Does every flock of chickens have merak's?

Discussion in 'Emergencies / Diseases / Injuries and Cures' started by ShellyBear, Dec 18, 2015.

  1. ShellyBear

    ShellyBear Chillin' With My Peeps

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    I have had the sad life of owning a flock that had the merak's disease. I killed off my flock and waited a few years and then got some more chickens. The merak's is still hear but I don't want to kill my flock again. I did some research on this mega merak's sight and it said that all chickens have it, its just some chickens are more vulnerable to it. My flock is vaccinated but still have it. What can I believe, and do people really know what they say about merak's? Thank you!

    Raven
     
  2. NicD

    NicD Out Of The Brooder

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    I'm no expert, but I've had it explained to me this way:

    If you have air in your coop, you have meraks...
    Some birds will be immune and some will not.

    It's frustrating and heart-breaking
     
  3. Lady of McCamley

    Lady of McCamley Overrun With Chickens

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    Marek's is prevalent in the environment. Fact.

    Many if not most birds have been exposed to Marek's in their lifetime. Fact.

    Marek's is a herpes virus that causes tumors to develop. It depends on the strain of Marek's as to what kind and where the tumors develop. Neural tumors create the classic paralysis (one leg forward, the other back) and unsteady gait. Skin and follicle tumors create odd lumps and bumps and cause grey looking eyes. Internal tumors can be a silent killer that affect internal organs causing a bird to slowly waste away.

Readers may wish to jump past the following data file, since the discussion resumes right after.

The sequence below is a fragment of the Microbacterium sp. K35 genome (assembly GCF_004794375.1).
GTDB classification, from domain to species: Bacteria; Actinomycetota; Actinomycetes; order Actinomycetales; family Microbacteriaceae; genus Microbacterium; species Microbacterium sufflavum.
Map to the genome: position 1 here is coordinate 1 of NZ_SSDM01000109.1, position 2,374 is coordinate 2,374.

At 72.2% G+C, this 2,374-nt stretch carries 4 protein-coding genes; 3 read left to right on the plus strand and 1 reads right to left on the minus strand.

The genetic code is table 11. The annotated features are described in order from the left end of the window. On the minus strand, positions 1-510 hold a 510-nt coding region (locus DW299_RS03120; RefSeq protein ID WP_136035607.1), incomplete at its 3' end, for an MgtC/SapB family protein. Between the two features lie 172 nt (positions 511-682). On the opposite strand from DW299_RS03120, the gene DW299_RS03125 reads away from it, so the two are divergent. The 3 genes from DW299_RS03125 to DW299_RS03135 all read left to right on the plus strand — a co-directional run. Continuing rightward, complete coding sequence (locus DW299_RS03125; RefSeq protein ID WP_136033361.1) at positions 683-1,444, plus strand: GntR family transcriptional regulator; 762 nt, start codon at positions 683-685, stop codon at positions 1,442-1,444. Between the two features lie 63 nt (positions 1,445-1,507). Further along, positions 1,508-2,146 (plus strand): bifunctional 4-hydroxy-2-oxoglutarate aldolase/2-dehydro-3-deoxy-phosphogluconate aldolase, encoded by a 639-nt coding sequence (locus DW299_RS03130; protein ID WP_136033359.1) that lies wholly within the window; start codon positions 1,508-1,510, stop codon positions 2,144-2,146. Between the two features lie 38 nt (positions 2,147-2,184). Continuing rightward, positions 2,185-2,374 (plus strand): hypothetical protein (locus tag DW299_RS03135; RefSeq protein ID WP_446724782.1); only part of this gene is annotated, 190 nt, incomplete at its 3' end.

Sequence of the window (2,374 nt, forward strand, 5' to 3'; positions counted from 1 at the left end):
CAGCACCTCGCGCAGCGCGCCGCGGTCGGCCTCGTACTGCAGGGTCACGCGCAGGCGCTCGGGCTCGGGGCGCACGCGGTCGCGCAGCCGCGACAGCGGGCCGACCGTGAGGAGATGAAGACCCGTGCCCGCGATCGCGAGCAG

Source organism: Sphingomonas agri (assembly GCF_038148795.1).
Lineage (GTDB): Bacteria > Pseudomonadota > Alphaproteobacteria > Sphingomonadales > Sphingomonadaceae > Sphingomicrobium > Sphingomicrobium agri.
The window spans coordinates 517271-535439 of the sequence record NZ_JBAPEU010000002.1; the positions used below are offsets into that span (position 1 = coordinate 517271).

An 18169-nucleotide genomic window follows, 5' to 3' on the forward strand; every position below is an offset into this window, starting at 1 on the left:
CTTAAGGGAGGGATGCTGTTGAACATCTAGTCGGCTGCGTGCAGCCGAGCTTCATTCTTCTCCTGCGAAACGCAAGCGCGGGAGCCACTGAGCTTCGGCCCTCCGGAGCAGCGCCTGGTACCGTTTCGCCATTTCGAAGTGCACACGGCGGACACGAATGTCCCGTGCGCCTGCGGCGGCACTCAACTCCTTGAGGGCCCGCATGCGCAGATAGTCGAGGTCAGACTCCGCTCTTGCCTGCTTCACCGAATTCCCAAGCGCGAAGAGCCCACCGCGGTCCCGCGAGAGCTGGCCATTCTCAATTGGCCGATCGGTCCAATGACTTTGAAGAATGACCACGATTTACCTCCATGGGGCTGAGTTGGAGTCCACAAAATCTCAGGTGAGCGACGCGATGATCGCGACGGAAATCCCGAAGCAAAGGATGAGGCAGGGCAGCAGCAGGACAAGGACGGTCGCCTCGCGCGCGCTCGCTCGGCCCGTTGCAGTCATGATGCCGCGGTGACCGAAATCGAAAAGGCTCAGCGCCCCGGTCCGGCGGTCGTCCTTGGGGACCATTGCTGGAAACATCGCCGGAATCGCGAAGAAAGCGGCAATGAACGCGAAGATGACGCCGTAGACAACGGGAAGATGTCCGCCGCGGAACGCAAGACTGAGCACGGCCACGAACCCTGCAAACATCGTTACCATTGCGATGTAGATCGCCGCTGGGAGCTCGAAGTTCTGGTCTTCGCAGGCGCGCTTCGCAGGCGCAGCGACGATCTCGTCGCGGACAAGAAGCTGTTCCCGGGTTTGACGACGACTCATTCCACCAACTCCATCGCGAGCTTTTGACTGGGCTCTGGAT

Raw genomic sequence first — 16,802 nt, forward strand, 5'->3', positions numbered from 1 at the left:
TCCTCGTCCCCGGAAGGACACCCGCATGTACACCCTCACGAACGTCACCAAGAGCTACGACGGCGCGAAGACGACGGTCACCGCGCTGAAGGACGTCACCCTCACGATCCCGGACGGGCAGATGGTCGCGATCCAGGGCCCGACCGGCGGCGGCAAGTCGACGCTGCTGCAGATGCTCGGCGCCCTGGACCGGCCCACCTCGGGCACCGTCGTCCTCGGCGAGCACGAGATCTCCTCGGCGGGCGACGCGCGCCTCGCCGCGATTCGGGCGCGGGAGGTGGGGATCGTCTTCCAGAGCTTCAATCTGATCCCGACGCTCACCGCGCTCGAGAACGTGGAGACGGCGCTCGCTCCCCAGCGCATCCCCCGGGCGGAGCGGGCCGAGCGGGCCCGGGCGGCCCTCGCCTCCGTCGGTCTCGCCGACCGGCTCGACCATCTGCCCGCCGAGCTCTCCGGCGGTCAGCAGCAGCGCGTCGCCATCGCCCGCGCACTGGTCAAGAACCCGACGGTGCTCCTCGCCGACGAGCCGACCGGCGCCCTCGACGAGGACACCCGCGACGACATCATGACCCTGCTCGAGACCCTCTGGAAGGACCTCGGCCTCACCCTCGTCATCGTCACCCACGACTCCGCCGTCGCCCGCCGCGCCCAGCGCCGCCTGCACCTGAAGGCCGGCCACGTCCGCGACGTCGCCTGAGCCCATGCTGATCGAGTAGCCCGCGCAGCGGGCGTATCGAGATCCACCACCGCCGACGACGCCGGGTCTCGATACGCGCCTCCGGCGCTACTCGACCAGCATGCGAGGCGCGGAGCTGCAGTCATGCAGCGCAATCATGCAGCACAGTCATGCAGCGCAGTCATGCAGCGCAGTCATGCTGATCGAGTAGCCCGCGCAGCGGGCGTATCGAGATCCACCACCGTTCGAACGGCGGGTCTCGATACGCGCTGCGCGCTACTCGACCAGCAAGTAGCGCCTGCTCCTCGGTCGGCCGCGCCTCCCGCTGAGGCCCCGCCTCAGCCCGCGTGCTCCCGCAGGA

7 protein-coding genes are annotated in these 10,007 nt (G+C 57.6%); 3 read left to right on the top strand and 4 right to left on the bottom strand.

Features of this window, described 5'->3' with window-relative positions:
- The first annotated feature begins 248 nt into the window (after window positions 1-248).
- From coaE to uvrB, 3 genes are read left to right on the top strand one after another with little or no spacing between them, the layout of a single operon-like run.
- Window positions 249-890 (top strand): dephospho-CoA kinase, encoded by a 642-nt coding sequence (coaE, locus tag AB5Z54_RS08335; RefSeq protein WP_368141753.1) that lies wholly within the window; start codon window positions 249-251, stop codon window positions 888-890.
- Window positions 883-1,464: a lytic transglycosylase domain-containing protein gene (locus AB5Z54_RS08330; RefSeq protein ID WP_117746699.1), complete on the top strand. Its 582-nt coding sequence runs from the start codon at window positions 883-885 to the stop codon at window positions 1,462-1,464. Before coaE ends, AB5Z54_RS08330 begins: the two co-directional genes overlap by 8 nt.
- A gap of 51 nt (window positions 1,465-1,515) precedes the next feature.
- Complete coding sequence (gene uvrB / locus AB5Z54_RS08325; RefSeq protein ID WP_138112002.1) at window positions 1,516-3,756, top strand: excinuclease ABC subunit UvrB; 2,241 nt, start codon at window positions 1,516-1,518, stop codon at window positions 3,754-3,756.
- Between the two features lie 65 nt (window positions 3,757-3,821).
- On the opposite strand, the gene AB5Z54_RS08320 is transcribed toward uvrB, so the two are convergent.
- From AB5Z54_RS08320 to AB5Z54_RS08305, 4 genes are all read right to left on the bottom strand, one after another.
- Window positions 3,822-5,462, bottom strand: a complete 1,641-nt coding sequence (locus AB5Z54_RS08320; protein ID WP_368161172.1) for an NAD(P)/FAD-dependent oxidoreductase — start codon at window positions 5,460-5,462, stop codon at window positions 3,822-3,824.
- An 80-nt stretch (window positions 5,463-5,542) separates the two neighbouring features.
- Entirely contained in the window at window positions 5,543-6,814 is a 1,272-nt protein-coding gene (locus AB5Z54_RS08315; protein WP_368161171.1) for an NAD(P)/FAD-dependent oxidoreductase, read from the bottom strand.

Certain lines and breeds are simply more resistant to the tumors that develop. Many birds keep the tumors at bay until some stressor lowers their immune system. It is similar to the "cold sore" appearing when a human's immune system is lowered. The virus always lives in the body, but only appears at opportunistic times.

    Vaccination does not prevent "catching" Marek's only the prevention or lessening of the tumor formation.

    Marek's is morphing and becoming more resistant to the strains of vaccine given, so many in the industry believe it is better to breed for resistance rather than vaccinate to avoid the "super strains" which can wipe out whole flocks and whole industries.

    I would not destroy my flock again unless I had a Marek's vulnerable flock. If you have a few birds that survive with vigor, breed from them!

    Keeping your flock as stress free as possible with strong immune systems is the best defense. Use good husbandry (clean litter, water, feed), no crowding, high quality feed, regular parasite management (internal and external), boosters to keep the gut flora healthy (ACV and probiotics such as yogurt or kefer).

    Supposedly St. John's Wort has some evidence of helping Marek's tumors, but I've not seen enough evidence to warrant giving it to the birds on a regular basis.

    What I have gleaned in my own research.

    LofMc
     
  4. ShellyBear

    ShellyBear Chillin' With My Peeps

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    Thank you so much, a whole ton of stress and confusion has just bin lifted off my shoulders.
     
  5. Lady of McCamley

    Lady of McCamley Overrun With Chickens

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    You are welcome.

    You can lessen the chances of impact by Marek's by keeping chickens from different lines and breeds and having some that are vaccinated (it won't pass it to the others). I've even made a point to keep a turkey or two or purchase birds where turkeys are raised as they often (but not always) carry the lesser virulent form of turkey Marek's which many of the vaccines are based off of (similar to cow pox used for vaccinating against small pox).

    In other words, diversify to lower your chances of your whole flock being eliminated from one strain. Then practice good husbandry and biosecurity against other poultry and wild birds.

    LofMc
     

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